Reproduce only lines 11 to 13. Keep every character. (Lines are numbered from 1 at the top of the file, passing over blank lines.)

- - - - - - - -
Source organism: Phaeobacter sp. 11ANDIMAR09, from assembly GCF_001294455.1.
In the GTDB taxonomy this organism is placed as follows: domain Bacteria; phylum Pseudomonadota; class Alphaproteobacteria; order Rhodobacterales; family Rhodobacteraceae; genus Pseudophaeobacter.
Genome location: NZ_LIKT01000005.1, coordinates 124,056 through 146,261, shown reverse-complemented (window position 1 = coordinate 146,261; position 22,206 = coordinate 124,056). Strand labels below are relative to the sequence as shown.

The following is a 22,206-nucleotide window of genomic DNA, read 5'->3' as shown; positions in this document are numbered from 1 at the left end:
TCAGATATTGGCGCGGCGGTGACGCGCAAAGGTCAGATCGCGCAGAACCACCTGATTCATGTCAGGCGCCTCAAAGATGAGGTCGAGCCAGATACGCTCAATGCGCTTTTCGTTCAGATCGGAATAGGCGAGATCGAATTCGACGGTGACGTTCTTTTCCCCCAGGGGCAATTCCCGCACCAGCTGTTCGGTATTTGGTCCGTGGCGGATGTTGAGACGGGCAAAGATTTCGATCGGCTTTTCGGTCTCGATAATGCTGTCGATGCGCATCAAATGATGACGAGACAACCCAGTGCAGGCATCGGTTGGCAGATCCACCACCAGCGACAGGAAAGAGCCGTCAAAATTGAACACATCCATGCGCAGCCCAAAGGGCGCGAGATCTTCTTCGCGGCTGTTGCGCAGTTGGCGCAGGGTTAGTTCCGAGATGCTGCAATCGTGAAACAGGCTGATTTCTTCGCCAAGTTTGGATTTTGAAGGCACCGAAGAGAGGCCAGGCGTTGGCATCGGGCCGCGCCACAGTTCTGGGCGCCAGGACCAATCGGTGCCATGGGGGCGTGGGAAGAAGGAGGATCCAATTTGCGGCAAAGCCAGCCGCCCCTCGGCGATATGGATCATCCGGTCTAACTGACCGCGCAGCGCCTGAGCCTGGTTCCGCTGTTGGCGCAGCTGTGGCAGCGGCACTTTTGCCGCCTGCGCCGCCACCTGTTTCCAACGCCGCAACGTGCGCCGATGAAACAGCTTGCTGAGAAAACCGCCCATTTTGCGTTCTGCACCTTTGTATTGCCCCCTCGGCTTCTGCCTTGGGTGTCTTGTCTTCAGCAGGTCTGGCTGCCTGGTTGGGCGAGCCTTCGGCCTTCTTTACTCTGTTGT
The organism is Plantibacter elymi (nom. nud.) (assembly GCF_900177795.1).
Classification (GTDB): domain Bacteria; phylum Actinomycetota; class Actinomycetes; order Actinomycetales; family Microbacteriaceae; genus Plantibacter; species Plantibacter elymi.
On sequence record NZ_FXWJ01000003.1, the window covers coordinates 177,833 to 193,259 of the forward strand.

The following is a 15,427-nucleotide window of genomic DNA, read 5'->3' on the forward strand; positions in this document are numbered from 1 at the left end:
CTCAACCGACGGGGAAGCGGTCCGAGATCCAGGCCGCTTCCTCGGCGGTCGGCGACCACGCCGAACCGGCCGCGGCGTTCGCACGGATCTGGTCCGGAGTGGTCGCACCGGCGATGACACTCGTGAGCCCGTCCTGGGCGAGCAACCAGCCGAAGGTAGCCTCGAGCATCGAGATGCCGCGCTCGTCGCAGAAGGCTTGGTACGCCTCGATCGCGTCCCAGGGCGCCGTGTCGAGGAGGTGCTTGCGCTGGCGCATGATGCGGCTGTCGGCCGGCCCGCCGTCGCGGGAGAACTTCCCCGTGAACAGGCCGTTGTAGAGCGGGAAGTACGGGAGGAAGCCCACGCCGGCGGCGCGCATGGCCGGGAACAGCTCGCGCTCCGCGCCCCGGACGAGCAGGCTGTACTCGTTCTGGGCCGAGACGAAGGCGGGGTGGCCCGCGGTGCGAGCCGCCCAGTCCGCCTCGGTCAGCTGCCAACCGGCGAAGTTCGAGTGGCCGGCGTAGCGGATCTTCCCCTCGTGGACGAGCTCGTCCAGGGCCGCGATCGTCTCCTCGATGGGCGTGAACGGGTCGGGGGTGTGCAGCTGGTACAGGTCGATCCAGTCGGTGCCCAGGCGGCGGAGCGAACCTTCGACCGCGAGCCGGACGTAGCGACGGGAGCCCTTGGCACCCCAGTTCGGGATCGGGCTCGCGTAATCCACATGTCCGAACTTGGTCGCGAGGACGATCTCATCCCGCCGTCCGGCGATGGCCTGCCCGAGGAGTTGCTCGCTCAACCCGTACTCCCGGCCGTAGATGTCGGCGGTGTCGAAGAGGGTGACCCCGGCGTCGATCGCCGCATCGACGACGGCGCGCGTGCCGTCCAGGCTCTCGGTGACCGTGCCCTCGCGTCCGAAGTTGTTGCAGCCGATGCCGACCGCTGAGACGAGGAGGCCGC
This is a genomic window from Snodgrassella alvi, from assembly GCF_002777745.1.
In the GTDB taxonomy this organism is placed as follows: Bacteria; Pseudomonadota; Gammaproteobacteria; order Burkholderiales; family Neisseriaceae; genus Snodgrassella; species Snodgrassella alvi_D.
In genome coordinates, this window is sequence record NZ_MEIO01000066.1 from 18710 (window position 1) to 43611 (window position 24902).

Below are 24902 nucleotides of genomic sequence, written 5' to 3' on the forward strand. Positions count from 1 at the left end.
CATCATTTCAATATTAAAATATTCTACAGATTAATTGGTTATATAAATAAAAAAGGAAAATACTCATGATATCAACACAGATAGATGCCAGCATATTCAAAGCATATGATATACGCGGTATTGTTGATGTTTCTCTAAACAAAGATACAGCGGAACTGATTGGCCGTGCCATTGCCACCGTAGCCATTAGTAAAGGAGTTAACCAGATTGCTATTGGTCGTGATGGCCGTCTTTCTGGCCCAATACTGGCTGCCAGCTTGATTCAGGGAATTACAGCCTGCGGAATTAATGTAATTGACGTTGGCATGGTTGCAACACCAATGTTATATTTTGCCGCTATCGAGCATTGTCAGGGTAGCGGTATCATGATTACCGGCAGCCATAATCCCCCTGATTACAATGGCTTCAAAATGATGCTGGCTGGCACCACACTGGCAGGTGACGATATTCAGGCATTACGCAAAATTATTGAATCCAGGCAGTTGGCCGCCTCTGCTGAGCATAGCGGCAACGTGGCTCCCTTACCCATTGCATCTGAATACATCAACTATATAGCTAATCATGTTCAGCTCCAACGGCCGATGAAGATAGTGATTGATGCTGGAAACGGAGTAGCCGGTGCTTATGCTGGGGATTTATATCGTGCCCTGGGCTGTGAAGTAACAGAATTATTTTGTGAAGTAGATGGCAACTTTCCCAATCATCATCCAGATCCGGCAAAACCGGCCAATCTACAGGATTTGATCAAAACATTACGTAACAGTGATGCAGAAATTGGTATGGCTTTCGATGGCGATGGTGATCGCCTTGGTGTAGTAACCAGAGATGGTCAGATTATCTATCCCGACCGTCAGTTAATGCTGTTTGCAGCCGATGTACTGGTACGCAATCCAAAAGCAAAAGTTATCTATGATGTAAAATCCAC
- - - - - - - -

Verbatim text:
This is a genomic window from Snodgrassella alvi, from assembly GCF_002777745.1.
In the GTDB taxonomy this organism is placed as follows: Bacteria; Pseudomonadota; Gammaproteobacteria; order Burkholderiales; family Neisseriaceae; genus Snodgrassella; species Snodgrassella alvi_D.
In genome coordinates, this window is sequence record NZ_MEIO01000066.1 from 18710 (window position 1) to 43611 (window position 24902).